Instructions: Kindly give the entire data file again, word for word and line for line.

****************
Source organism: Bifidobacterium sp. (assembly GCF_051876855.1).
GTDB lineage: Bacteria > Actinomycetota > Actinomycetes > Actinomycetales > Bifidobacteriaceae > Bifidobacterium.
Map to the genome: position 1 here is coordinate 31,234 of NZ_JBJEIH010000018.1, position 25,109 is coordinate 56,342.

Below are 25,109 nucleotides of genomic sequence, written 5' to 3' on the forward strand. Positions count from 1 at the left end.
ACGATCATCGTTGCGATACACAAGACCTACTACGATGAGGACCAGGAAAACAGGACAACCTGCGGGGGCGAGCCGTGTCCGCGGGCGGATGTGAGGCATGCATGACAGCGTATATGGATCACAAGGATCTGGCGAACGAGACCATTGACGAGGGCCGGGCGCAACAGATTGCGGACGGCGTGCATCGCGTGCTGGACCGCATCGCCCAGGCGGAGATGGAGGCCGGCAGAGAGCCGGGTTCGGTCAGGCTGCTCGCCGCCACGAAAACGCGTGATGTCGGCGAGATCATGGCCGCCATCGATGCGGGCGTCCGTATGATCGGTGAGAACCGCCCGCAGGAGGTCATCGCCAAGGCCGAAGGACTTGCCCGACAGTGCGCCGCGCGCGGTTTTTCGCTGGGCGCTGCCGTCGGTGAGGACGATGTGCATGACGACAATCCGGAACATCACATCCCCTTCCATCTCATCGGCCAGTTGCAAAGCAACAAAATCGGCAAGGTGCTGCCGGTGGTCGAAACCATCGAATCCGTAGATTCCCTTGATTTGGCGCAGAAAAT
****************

Source organism: Bifidobacterium sp. (assembly GCF_051876855.1).
GTDB lineage: Bacteria > Actinomycetota > Actinomycetes > Actinomycetales > Bifidobacteriaceae > Bifidobacterium.
Map to the genome: position 1 here is coordinate 31,234 of NZ_JBJEIH010000018.1, position 25,109 is coordinate 56,342.

Below are 25,109 nucleotides of genomic sequence, written 5' to 3' on the forward strand. Positions count from 1 at the left end.
ACGATCATCGTTGCGATACACAAGACCTACTACGATGAGGACCAGGAAAACAGGACAACCTGCGGGGGCGAGCCGTGTCCGCGGGCGGATGTGAGGCATGCATGACAGCGTATATGGATCACAAGGATCTGGCGAACGAGACCATTGACGAGGGCCGGGCGCAACAGATTGCGGACGGCGTGCATCGCGTGCTGGACCGCATCGCCCAGGCGGAGATGGAGGCCGGCAGAGAGCCGGGTTCGGTCAGGCTGCTCGCCGCCACGAAAACGCGTGATGTCGGCGAGATCATGGCCGCCATCGATGCGGGCGTCCGTATGATCGGTGAGAACCGCCCGCAGGAGGTCATCGCCAAGGCCGAAGGACTTGCCCGACAGTGCGCCGCGCGCGGTTTTTCGCTGGGCGCTGCCGTCGGTGAGGACGATGTGCATGACGACAATCCGGAACATCACATCCCCTTCCATCTCATCGGCCAGTTGCAAAGCAACAAAATCGGCAAGGTGCTGCCGGTGGTCGAAACCATCGAATCCGTAGATTCCCTTGATTTGGCGCAGAAAAT